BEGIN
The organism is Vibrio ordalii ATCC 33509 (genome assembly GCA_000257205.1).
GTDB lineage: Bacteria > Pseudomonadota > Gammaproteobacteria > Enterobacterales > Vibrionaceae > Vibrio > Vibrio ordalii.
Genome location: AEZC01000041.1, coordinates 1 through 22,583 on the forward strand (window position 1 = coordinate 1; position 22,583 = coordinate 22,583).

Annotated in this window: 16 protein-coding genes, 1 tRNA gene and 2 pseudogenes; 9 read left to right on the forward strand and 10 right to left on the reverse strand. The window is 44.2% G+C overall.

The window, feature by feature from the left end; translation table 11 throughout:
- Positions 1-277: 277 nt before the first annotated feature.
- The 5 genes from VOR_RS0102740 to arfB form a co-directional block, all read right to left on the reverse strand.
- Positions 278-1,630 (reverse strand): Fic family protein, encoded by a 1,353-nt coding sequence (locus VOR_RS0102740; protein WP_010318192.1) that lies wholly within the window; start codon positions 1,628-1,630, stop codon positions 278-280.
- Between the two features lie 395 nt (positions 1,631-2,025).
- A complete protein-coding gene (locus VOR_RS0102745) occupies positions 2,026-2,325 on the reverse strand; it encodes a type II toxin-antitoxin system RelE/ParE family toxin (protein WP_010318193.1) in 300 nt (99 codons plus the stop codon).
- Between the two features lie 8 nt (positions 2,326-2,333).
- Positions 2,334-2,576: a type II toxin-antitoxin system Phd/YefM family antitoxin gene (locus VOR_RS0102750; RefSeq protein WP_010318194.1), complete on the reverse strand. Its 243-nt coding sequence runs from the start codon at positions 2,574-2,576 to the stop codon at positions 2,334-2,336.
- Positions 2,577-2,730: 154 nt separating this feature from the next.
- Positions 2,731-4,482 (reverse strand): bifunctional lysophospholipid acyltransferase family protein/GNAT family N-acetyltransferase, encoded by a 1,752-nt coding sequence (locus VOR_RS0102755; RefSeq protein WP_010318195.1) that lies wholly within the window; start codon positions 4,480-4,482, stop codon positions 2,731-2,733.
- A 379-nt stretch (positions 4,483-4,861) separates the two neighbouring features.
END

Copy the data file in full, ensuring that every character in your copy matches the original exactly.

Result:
The organism is Vibrio ordalii ATCC 33509 (genome assembly GCA_000257205.1).
GTDB lineage: Bacteria > Pseudomonadota > Gammaproteobacteria > Enterobacterales > Vibrionaceae > Vibrio > Vibrio ordalii.
Genome location: AEZC01000041.1, coordinates 1 through 22,583 on the forward strand (window position 1 = coordinate 1; position 22,583 = coordinate 22,583).

Annotated in this window: 16 protein-coding genes, 1 tRNA gene and 2 pseudogenes; 9 read left to right on the forward strand and 10 right to left on the reverse strand. The window is 44.2% G+C overall.

The window, feature by feature from the left end; translation table 11 throughout:
- Positions 1-277: 277 nt before the first annotated feature.
- The 5 genes from VOR_RS0102740 to arfB form a co-directional block, all read right to left on the reverse strand.
- Positions 278-1,630 (reverse strand): Fic family protein, encoded by a 1,353-nt coding sequence (locus VOR_RS0102740; protein WP_010318192.1) that lies wholly within the window; start codon positions 1,628-1,630, stop codon positions 278-280.
- Between the two features lie 395 nt (positions 1,631-2,025).
- A complete protein-coding gene (locus VOR_RS0102745) occupies positions 2,026-2,325 on the reverse strand; it encodes a type II toxin-antitoxin system RelE/ParE family toxin (protein WP_010318193.1) in 300 nt (99 codons plus the stop codon).
- Between the two features lie 8 nt (positions 2,326-2,333).
- Positions 2,334-2,576: a type II toxin-antitoxin system Phd/YefM family antitoxin gene (locus VOR_RS0102750; RefSeq protein WP_010318194.1), complete on the reverse strand. Its 243-nt coding sequence runs from the start codon at positions 2,574-2,576 to the stop codon at positions 2,334-2,336.
- Positions 2,577-2,730: 154 nt separating this feature from the next.
- Positions 2,731-4,482 (reverse strand): bifunctional lysophospholipid acyltransferase family protein/GNAT family N-acetyltransferase, encoded by a 1,752-nt coding sequence (locus VOR_RS0102755; RefSeq protein WP_010318195.1) that lies wholly within the window; start codon positions 4,480-4,482, stop codon positions 2,731-2,733.
- A 379-nt stretch (positions 4,483-4,861) separates the two neighbouring features.